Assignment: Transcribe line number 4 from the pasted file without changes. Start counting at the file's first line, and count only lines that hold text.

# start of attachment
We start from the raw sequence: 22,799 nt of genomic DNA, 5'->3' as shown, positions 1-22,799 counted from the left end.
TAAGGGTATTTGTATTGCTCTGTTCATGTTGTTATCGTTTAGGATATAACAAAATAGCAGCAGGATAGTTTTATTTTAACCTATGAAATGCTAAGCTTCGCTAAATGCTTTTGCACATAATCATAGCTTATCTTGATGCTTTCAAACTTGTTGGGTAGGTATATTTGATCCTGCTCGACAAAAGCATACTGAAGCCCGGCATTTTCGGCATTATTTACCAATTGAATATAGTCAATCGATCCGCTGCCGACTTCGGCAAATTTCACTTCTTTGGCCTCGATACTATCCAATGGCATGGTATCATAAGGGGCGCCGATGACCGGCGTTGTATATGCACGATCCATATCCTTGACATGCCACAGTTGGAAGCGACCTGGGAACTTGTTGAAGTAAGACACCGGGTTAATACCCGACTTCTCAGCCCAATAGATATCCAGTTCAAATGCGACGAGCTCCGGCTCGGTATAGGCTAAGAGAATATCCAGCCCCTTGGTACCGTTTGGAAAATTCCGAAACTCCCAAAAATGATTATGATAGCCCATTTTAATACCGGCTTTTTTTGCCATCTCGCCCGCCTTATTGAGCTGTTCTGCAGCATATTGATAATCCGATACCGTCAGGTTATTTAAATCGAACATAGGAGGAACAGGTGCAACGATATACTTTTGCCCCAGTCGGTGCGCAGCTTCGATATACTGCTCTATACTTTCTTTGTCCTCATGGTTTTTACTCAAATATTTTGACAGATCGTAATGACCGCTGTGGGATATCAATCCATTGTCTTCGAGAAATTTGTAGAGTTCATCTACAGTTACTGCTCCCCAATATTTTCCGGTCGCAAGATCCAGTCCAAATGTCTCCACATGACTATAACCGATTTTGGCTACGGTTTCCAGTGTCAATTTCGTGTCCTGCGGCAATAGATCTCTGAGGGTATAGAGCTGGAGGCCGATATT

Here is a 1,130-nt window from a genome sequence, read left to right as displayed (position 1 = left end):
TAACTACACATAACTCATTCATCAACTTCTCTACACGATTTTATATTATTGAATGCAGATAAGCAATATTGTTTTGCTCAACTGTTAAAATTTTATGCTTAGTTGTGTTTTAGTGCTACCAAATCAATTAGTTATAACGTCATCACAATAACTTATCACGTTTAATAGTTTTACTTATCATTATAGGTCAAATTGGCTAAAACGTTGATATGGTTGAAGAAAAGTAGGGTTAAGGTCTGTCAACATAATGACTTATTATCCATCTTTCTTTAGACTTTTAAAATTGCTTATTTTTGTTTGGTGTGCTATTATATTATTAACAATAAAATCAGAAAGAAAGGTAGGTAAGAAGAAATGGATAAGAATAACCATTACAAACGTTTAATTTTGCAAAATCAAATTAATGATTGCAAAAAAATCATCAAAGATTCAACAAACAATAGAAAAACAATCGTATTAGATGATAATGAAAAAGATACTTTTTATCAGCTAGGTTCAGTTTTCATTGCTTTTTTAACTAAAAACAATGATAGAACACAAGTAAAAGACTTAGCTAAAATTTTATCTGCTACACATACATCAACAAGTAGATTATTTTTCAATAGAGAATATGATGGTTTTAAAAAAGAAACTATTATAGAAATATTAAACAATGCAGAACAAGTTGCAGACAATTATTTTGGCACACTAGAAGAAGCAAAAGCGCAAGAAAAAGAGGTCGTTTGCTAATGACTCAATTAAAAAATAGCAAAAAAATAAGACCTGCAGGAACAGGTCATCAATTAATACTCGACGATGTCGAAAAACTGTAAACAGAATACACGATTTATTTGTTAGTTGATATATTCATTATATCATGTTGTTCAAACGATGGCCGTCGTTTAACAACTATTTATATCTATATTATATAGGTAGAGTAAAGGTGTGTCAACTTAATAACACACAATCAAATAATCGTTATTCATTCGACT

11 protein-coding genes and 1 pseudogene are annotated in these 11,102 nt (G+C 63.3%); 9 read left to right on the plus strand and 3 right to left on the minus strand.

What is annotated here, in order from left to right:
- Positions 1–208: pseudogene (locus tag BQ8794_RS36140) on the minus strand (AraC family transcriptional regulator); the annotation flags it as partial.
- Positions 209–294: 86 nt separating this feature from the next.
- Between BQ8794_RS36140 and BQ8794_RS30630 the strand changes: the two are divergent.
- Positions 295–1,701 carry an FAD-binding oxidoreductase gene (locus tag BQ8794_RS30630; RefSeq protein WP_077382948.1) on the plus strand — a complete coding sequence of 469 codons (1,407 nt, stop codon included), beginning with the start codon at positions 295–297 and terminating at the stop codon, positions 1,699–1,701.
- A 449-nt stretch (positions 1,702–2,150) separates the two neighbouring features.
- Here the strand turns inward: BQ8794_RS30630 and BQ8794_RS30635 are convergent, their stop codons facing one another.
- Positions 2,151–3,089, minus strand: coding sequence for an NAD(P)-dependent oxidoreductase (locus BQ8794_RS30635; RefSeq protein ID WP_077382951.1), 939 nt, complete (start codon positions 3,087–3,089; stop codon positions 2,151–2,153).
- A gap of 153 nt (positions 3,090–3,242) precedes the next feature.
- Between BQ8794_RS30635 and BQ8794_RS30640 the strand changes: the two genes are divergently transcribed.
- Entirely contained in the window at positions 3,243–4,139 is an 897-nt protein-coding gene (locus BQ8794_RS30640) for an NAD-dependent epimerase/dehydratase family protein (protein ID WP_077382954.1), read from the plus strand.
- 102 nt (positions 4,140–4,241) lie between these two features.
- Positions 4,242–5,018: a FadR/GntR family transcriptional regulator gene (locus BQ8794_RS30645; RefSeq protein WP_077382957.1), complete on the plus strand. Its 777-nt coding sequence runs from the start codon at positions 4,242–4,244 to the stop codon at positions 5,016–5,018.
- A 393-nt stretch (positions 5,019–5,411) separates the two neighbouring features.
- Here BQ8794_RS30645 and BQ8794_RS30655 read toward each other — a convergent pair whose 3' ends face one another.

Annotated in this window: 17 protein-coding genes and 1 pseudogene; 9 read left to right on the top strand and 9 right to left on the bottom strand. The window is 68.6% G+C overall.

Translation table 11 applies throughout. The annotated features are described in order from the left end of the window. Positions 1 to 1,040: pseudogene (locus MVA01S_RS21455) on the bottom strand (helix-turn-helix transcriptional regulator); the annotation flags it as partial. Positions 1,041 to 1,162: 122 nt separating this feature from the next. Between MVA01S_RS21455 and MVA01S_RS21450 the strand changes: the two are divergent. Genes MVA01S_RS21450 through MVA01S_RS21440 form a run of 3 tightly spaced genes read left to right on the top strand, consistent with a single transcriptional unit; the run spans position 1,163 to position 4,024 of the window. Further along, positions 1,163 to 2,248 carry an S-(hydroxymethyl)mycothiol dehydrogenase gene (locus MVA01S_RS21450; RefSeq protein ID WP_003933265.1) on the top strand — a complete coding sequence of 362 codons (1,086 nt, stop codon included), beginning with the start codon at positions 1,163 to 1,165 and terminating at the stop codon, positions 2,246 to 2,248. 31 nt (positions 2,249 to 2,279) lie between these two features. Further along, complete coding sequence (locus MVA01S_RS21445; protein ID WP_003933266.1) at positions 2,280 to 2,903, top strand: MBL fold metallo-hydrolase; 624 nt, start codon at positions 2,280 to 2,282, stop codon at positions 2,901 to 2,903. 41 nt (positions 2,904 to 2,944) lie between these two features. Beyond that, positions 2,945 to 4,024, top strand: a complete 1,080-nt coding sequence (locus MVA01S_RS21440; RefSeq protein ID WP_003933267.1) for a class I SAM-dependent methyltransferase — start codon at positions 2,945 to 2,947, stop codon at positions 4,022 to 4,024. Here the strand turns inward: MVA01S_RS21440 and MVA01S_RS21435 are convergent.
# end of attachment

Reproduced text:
TAACTACACATAACTCATTCATCAACTTCTCTACACGATTTTATATTATTGAATGCAGATAAGCAATATTGTTTTGCTCAACTGTTAAAATTTTATGCTTAGTTGTGTTTTAGTGCTACCAAATCAATTAGTTATAACGTCATCACAATAACTTATCACGTTTAATAGTTTTACTTATCATTATAGGTCAAATTGGCTAAAACGTTGATATGGTTGAAGAAAAGTAGGGTTAAGGTCTGTCAACATAATGACTTATTATCCATCTTTCTTTAGACTTTTAAAATTGCTTATTTTTGTTTGGTGTGCTATTATATTATTAACAATAAAATCAGAAAGAAAGGTAGGTAAGAAGAAATGGATAAGAATAACCATTACAAACGTTTAATTTTGCAAAATCAAATTAATGATTGCAAAAAAATCATCAAAGATTCAACAAACAATAGAAAAACAATCGTATTAGATGATAATGAAAAAGATACTTTTTATCAGCTAGGTTCAGTTTTCATTGCTTTTTTAACTAAAAACAATGATAGAACACAAGTAAAAGACTTAGCTAAAATTTTATCTGCTACACATACATCAACAAGTAGATTATTTTTCAATAGAGAATATGATGGTTTTAAAAAAGAAACTATTATAGAAATATTAAACAATGCAGAACAAGTTGCAGACAATTATTTTGGCACACTAGAAGAAGCAAAAGCGCAAGAAAAAGAGGTCGTTTGCTAATGACTCAATTAAAAAATAGCAAAAAAATAAGACCTGCAGGAACAGGTCATCAATTAATACTCGACGATGTCGAAAAACTGTAAACAGAATACACGATTTATTTGTTAGTTGATATATTCATTATATCATGTTGTTCAAACGATGGCCGTCGTTTAACAACTATTTATATCTATATTATATAGGTAGAGTAAAGGTGTGTCAACTTAATAACACACAATCAAATAATCGTTATTCATTCGACT